Guest Workers in Maine
       Picking Apples
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Many apple farms in Maine have had a longstanding relationship with the employment

of guest workers from Jamaica.  In a conversation with Barbara Ginley quite some time ago, when she was employed as the Director of the Maine Migrant Health Program, it was mentioned that issues facing seasonal guest workers are often somewhat different than those facing migrant farmers.

Guest workers can not move from one farm to another.  There are strict regulations concerning their employment.  They can only work on certified farms.  They must be provided with free transportation to and from their home country.  Their housing has to be inspected each year.  The mandatory wage in 2013 for seasonal workers is regulated by the Department of Labor. The Adverse Effect Wage Rate that was set in 2013 was $10.91 an hour.

The majority of guest workers who are employed in the apple orchards come to Maine on H-2A visas.  They are skilled workers who are often said to have the ability of outpicking novice workers in a rate of 5 to 1.  Extremely knowledgeable of apples, they are aware of when certain varieties need to be picked and in the appropriate manner in which they need to be picked without damaging the delicate fruit or the branches of the trees.

Picking apples on a commercial basis is totally

different than the casual apple picking that people tend to enjoy on a sunny autumn day.  Commercial apple pickers are constantly carrying a canvas picking bucket up and down eighteen to twenty foot ladders. Some days the sun and humidity prove to be brutal.  Other days could be extremely cool, windy, or damp. A bushel of apples can weigh in excess of forty pounds.  A good picker can pick seventy-five to one-hundred bushels of apples a day.  Can you imagine how so many trips balancing a heavy weight can wreak havoc on a person’s back and entire body?  Obviously great coordination and athleticism are essential for this type of physical labor.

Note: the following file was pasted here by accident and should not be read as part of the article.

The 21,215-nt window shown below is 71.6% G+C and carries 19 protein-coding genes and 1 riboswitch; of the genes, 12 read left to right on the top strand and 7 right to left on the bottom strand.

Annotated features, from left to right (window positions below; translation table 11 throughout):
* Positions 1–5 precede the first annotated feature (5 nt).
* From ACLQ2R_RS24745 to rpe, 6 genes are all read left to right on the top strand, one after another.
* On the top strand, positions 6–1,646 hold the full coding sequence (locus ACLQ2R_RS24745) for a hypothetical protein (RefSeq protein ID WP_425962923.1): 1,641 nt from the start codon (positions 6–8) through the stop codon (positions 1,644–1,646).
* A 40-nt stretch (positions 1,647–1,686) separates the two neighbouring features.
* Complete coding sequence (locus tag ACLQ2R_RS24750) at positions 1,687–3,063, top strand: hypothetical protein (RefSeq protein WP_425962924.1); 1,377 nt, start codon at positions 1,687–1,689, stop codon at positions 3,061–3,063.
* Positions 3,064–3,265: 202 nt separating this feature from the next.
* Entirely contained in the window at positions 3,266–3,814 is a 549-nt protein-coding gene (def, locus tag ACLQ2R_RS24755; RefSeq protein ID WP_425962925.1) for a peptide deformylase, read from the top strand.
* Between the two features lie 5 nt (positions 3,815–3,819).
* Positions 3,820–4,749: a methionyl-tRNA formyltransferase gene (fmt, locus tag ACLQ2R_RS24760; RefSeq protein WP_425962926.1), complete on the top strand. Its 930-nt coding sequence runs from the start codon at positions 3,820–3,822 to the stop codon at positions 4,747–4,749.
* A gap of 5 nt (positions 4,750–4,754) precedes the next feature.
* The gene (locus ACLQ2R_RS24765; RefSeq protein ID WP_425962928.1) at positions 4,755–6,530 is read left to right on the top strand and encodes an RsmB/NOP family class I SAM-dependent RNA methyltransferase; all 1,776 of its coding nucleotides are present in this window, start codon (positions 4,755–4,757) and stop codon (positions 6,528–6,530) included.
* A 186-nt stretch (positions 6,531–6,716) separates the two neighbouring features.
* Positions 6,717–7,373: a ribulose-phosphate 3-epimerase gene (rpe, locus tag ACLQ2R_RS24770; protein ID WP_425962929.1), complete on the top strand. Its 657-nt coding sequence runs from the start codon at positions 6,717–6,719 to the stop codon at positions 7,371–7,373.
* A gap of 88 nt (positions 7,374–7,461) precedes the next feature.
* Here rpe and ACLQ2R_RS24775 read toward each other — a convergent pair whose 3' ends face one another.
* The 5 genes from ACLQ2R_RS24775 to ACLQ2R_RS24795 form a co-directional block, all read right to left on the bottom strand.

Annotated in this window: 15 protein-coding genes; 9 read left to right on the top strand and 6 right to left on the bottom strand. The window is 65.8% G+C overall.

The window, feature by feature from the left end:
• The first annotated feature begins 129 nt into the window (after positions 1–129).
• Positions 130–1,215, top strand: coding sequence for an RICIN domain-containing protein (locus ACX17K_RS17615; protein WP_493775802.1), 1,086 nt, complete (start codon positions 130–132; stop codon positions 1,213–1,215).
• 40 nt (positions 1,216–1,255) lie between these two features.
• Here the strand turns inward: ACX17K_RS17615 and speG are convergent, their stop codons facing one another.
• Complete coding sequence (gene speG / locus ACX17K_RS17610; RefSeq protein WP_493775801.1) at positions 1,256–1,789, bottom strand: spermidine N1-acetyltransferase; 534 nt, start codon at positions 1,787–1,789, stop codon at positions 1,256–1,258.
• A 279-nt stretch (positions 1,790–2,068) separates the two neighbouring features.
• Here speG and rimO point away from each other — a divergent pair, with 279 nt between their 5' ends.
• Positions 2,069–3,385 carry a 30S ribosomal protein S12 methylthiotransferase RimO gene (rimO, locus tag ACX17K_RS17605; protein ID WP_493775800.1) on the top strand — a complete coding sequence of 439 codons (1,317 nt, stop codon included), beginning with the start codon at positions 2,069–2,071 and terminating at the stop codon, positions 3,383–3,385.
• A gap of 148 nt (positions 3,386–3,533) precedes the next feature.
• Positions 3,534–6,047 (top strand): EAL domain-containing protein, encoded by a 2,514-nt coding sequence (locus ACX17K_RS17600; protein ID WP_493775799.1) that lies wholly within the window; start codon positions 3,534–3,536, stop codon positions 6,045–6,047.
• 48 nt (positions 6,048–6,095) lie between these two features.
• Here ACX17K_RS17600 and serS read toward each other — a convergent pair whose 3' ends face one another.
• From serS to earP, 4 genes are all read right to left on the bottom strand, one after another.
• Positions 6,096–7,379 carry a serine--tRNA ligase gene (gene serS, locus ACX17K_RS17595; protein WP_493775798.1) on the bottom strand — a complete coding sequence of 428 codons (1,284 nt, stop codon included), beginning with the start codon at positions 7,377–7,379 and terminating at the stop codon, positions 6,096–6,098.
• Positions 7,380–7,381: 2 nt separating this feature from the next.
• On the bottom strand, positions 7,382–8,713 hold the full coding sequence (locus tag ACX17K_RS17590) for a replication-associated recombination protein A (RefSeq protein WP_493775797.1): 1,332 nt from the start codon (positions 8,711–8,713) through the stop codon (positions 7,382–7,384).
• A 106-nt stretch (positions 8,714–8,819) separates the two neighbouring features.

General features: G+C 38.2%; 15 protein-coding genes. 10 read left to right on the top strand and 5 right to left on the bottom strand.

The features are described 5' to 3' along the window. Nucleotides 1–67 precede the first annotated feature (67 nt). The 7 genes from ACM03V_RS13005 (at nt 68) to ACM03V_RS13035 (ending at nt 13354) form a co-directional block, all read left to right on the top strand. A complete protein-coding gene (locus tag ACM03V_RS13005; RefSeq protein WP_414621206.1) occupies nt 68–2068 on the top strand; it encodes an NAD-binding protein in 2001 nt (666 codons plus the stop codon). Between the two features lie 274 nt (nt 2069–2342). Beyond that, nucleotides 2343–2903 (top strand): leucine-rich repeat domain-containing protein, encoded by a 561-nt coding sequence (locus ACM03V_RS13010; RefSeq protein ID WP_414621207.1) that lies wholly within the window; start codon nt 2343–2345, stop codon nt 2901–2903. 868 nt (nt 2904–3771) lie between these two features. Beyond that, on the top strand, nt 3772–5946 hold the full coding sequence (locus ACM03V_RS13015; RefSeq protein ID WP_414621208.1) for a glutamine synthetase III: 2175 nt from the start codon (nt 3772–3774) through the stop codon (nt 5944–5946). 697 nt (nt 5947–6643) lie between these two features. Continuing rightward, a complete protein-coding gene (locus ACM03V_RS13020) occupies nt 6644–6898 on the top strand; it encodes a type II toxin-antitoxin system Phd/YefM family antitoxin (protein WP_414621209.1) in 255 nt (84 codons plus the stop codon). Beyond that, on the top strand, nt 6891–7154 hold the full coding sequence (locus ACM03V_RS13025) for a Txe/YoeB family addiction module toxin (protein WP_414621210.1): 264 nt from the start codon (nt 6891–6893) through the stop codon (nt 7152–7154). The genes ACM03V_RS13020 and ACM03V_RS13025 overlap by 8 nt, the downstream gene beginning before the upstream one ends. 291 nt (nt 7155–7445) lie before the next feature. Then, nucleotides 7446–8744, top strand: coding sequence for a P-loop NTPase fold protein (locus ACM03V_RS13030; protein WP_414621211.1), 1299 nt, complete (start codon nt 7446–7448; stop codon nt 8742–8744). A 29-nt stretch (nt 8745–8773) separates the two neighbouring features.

John Young from the New England Apple Council, a retired apple farmer who employed Jamaican workers for forty years on his farm, explained that the Jamaicans who apply to work in Maine are poor rural subsistence farmers. Many of them relish the opportunity to come to Maine to earn money that will enable their children to attend school.  Public education is not an option in Jamaica.

Kelly’s Orchard in Acton has welcomed Jamaican guest workers for many years.  Art Kelly openly admits that if it weren’t for the Jamaican workers he would not be able to operate and maintain his orchard.  He described them as exceptionally dedicated, friendly, and competent workers. Art has developed good relationships with his workers.  Many of them return year after year.  Irando has traveled from Jamaica to Acton to pick apples for over forty years.  The men reside in a farmhouse at the orchard.

When Unique Maine Farms stopped by Kelly Orchards in the fall, meeting Irando, Derrick, and Leroy from Jamaica proved most enjoyable.  Despite the arduous work with which they were involved,  they managed to joke and enjoy friendly banter.  They were more than willing to pose for photos and talk about their interest and appreciation in being able to return year after year.

The process for arranging H-2A workers is quite complex and costly. Growers are required to place help-wanted ads in the media at specific times. Advertising is very expensive. The grower has to request domestic workers for orchard work at least sixty days prior to the picking season. If no U.S. citizens step forward then the grower must wait to see if their application for their H-2A workers has been approved and if the workers have cleared a security check. 

The New England Apple Council helps to process paperwork for the Jamaican apple workers.  There are fees that must be paid to the New England Apple Council, Department of Labor, Department of Homeland Security, and for processing and transporting the workers.  The apple orchard is required to provide federally-inspected free housing, partial reimbursement for travel expenses to and from the home country, and workers compensation benefits if the employee is injured on the job.

While Jamaicans have constituted the largest percentage of farmers picking apples in Maine

there have been pickers coming from Mexico and Haiti.  Pietree Orchard, an apple orchard profiled in the Unique Maine Farms’ project,  used to employ the workers from Jamaica.  Naomi King explained that her family greatly valued their work ethic and their amazing skills and production levels.  The orchard took issue with the many restrictions that were set in place to employ the workers and the inability to reward the workers for their outstanding efforts because of federal legislation prohibiting this in the H-2A Visa program.  Pietree decided to no longer support the guest worker program because of the many inequities that they felt were inherent in the program. 

Art Kelly admits that the paperwork and all the regulations and expenses incurred in welcoming the Jamaican workers is often overwhelming.  He has exhibited a most caring and appreciative business model.  He commented that at times the orchards barely seem to be worth all the effort because of the changes in the apple industry and the brisk competition that has arisen from foreign apple producers such as China.  It was quite heartwarming to listen to his reflections and hear him say, “How could I not continue welcoming my Jamaican workers?  What would happen in their lives if they could not earn the income from picking my family’s apples?”



Irando has returned to Kelly Orchards to pick apples each fall for over forty years.

Teddy posing for a photo!